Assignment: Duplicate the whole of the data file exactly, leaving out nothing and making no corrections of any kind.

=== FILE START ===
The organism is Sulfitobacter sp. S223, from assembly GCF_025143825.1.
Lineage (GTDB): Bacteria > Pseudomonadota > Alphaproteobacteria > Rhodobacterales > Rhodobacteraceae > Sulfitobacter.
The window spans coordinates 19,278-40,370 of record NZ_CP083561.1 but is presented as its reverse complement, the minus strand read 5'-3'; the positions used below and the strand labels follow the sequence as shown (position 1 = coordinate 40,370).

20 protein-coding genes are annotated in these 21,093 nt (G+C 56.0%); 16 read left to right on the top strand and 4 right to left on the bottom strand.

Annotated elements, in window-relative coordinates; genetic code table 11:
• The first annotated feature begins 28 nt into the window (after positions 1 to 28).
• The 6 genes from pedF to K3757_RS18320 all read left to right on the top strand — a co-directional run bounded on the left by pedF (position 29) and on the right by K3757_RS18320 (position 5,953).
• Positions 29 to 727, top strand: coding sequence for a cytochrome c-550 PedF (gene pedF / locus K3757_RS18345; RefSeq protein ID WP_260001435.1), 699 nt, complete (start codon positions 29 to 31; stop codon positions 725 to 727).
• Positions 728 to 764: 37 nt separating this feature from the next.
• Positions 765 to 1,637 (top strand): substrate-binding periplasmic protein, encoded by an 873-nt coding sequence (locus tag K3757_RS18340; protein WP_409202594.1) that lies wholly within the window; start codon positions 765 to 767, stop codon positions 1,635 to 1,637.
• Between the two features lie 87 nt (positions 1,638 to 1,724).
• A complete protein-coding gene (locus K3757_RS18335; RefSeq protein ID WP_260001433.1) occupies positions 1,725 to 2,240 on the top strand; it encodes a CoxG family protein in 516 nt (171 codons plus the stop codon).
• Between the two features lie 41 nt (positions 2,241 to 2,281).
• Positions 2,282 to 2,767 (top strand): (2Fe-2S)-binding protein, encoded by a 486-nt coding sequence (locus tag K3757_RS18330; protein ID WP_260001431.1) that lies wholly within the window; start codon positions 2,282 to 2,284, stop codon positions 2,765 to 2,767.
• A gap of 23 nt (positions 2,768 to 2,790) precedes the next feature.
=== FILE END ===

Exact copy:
The organism is Sulfitobacter sp. S223, from assembly GCF_025143825.1.
Lineage (GTDB): Bacteria > Pseudomonadota > Alphaproteobacteria > Rhodobacterales > Rhodobacteraceae > Sulfitobacter.
The window spans coordinates 19,278-40,370 of record NZ_CP083561.1 but is presented as its reverse complement, the minus strand read 5'-3'; the positions used below and the strand labels follow the sequence as shown (position 1 = coordinate 40,370).

20 protein-coding genes are annotated in these 21,093 nt (G+C 56.0%); 16 read left to right on the top strand and 4 right to left on the bottom strand.

Annotated elements, in window-relative coordinates; genetic code table 11:
• The first annotated feature begins 28 nt into the window (after positions 1 to 28).
• The 6 genes from pedF to K3757_RS18320 all read left to right on the top strand — a co-directional run bounded on the left by pedF (position 29) and on the right by K3757_RS18320 (position 5,953).
• Positions 29 to 727, top strand: coding sequence for a cytochrome c-550 PedF (gene pedF / locus K3757_RS18345; RefSeq protein ID WP_260001435.1), 699 nt, complete (start codon positions 29 to 31; stop codon positions 725 to 727).
• Positions 728 to 764: 37 nt separating this feature from the next.
• Positions 765 to 1,637 (top strand): substrate-binding periplasmic protein, encoded by an 873-nt coding sequence (locus tag K3757_RS18340; protein WP_409202594.1) that lies wholly within the window; start codon positions 765 to 767, stop codon positions 1,635 to 1,637.
• Between the two features lie 87 nt (positions 1,638 to 1,724).
• A complete protein-coding gene (locus K3757_RS18335; RefSeq protein ID WP_260001433.1) occupies positions 1,725 to 2,240 on the top strand; it encodes a CoxG family protein in 516 nt (171 codons plus the stop codon).
• Between the two features lie 41 nt (positions 2,241 to 2,281).
• Positions 2,282 to 2,767 (top strand): (2Fe-2S)-binding protein, encoded by a 486-nt coding sequence (locus tag K3757_RS18330; protein ID WP_260001431.1) that lies wholly within the window; start codon positions 2,282 to 2,284, stop codon positions 2,765 to 2,767.
• A gap of 23 nt (positions 2,768 to 2,790) precedes the next feature.